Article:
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Kohlhaas v. Berryhill

United States District Court, S.D. Illinois

February 28, 2018

SARAH L. KOHLHAAS, Plaintiff,
v.
NANCY A. BERRYHILL, Acting Commissioner of Social Security, Defendant.

          MEMORANDUM AND ORDER

          J. PHIL GILBERT, DISTRICT JUDGE.

         In accordance with 42 U.S.C. § 405(g), plaintiff Sarah L. Kohlhaas seeks judicial review of the final agency decision denying her application for Disability Insurance Benefits (DIB) and Supplemental Security Insurance (SSI) benefits pursuant to 42 U.S.C. § 423.

         Procedural History

         Plaintiff applied for benefits in May 2013, alleging that she became disabled as of December 3, 2011: the day after her previous application for disability benefits had been denied. After holding an evidentiary hearing, ALJ Kevin R. Martin denied the application on December 29, 2015. (Tr. 13-31.) The Appeals Council denied review, and the decision of the ALJ became the final agency decision. (Tr. 1.) Administrative remedies have been exhausted and a timely complaint was filed in this Court.

         Issues Raised by Plaintiff

         Through counsel, plaintiff raises the following points:

1. Whether the ALJ erred in giving significant weight to the state-agency opinion while failing to explain why he disagreed with the sitting aspect of the opinion;
2. Whether the ALJ erred in weighing every opinion in the record except for that of the VE, despite the VE opinion being baseless and flawed;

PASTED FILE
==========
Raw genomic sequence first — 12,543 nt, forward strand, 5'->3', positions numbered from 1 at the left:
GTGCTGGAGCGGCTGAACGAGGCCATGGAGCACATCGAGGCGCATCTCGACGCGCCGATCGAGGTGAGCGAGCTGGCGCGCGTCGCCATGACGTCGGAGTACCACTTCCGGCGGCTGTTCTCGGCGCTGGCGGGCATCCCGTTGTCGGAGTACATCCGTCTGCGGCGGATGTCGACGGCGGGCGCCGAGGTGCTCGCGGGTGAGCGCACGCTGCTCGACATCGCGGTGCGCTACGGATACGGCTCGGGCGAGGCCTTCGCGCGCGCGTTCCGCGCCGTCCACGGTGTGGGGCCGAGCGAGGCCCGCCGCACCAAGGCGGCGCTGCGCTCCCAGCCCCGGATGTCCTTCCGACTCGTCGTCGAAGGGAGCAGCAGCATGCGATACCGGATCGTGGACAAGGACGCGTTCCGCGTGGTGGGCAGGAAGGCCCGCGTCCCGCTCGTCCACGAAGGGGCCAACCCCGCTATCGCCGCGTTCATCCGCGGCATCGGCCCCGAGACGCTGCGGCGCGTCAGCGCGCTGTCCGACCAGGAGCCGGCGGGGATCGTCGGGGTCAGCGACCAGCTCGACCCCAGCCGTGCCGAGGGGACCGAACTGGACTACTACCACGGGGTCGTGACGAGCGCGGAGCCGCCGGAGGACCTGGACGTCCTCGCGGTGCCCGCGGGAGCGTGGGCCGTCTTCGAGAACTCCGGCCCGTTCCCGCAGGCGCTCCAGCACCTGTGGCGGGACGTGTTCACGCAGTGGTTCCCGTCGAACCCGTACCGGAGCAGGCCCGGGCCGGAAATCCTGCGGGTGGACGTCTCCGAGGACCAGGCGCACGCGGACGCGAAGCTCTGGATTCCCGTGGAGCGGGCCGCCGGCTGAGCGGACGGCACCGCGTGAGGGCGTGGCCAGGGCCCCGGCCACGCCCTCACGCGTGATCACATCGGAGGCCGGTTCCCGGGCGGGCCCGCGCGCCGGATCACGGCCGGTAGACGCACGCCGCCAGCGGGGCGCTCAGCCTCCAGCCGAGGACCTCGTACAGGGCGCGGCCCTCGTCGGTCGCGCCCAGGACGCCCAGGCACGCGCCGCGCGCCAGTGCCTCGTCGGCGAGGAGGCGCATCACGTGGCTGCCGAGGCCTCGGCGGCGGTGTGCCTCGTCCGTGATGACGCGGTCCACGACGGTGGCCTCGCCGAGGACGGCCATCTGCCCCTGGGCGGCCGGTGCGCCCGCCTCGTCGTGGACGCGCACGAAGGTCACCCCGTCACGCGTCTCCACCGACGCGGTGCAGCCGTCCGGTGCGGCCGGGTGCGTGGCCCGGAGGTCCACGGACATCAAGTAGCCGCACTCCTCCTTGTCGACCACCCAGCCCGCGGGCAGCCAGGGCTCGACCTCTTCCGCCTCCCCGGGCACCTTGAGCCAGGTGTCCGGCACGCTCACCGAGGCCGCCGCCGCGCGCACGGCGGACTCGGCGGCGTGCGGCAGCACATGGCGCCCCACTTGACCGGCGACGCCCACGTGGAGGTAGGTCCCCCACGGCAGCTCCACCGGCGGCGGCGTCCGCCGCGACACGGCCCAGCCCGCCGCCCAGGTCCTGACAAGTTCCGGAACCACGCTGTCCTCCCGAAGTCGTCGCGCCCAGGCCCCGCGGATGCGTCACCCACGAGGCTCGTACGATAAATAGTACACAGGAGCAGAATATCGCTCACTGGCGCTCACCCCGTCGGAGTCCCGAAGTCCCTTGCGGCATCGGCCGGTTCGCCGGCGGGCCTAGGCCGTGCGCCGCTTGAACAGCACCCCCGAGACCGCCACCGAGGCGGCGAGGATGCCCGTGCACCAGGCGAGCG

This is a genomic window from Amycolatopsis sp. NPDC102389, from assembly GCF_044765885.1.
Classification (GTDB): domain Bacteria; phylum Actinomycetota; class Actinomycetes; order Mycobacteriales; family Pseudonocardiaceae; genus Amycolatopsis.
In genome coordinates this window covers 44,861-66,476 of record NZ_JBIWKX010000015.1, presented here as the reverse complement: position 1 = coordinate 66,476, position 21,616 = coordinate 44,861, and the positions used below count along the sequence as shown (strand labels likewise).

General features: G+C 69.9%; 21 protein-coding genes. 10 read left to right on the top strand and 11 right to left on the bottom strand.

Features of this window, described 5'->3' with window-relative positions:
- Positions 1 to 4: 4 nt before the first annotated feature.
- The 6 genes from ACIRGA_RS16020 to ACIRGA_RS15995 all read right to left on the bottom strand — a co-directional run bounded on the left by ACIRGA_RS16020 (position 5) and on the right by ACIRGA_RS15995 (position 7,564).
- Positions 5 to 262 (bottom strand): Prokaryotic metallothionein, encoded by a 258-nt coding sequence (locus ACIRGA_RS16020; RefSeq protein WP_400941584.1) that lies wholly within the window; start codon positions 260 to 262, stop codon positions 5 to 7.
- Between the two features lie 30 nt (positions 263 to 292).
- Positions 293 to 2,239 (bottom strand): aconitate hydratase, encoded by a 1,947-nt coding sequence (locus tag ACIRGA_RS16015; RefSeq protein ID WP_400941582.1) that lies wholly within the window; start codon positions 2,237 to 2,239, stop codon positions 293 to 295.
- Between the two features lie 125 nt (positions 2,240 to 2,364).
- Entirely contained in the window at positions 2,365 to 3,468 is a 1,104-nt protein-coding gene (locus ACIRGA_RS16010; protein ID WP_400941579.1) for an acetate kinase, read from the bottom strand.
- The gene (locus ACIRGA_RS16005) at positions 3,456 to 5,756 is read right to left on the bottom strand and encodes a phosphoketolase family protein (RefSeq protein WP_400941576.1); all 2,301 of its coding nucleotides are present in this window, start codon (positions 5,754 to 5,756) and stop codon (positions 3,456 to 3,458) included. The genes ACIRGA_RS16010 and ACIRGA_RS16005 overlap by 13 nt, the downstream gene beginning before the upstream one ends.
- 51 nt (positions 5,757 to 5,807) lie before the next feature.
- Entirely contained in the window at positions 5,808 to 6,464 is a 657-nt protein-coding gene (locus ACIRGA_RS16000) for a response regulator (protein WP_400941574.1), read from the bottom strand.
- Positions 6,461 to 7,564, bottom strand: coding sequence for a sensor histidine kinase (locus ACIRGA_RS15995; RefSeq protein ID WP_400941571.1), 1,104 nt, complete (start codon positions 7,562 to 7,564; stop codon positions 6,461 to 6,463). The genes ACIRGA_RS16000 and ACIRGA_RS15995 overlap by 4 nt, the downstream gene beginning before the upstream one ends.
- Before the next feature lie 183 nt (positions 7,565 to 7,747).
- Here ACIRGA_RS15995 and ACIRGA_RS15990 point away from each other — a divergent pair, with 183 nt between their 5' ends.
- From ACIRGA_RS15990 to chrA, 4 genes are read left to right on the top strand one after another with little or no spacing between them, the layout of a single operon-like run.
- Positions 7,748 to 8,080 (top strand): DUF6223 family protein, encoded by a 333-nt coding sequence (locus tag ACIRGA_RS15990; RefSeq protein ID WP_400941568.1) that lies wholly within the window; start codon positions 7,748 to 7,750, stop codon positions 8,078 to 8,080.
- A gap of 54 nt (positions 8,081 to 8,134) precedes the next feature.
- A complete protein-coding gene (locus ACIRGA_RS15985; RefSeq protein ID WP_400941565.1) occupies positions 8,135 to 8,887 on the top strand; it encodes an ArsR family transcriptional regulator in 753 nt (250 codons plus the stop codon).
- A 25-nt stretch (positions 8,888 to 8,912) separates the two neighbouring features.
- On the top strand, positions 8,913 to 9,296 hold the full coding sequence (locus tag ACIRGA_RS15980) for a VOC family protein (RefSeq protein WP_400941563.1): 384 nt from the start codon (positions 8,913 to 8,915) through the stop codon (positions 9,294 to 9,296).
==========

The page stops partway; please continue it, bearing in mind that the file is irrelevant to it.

3. Whether the ALJ erred in adopting the VE opinions as controlling without rationale; and
4. Whether the ALJ erred in failing to identify and resolve conflicts between the VE's opinions and the Dictionary of Occupational Titles (“DOT”).

         Legal Standards

         To qualify for benefits, a claimant must be “disabled” pursuant to the Social Security Act. The Act defines a “disability” as the “inability to engage in any substantial gainful activity by reason of any medically determinable physical or mental impairment which can be expected to result in death or which has lasted or can be expected to last for a continuous period of not less than 12 months.” 42 U.S.C. § 423(d)(1)(A). The physical or mental impairment must result from a medically demonstrable abnormality. 42 U.S.C. § 423(d)(3). Moreover, the impairment must prevent the plaintiff from engaging in significant physical or mental work activity done for pay or profit. 20 C.F.R. § 404.1572.[1]

         At times, an ALJ may find that the claimant is unemployed and has a serious impairment, but the impairment is neither listed in nor equivalent to the impairments in the regulations-failing at step three. If this happens, then the ALJ must ask a fourth question: (4) whether the claimant is able to perform his or her previous work. Id. If the claimant is not able to, then the burden shifts to the Commissioner to answer a fifth and final question: (5) whether the claimant is capable of performing any work within the economy, in light of the claimant's age, education, and work experience. If the claimant cannot, then the ALJ should find the claimant to be disabled. Id.; see also Simila v. Astrue, 573 F.3d 503, 512-13 (7th Cir. 2009); Zurawski v. Halter, 245 F.3d 881, 886 (7th Cir. 2001).

         Social Security regulations require an ALJ to ask five questions when determining whether a claimant is disabled. The first three questions are simple: (1) whether the claimant is presently unemployed; (2) whether the claimant has a severe physical or mental impairment; and (3) whether that impairment meets or is equivalent to one of the listed impairments that the regulations acknowledge to be conclusively disabling. 20 C.F.R. § 404.1520(a)(4); Weatherbee v. Astrue, 649 F.3d 565, 569 (7th ...


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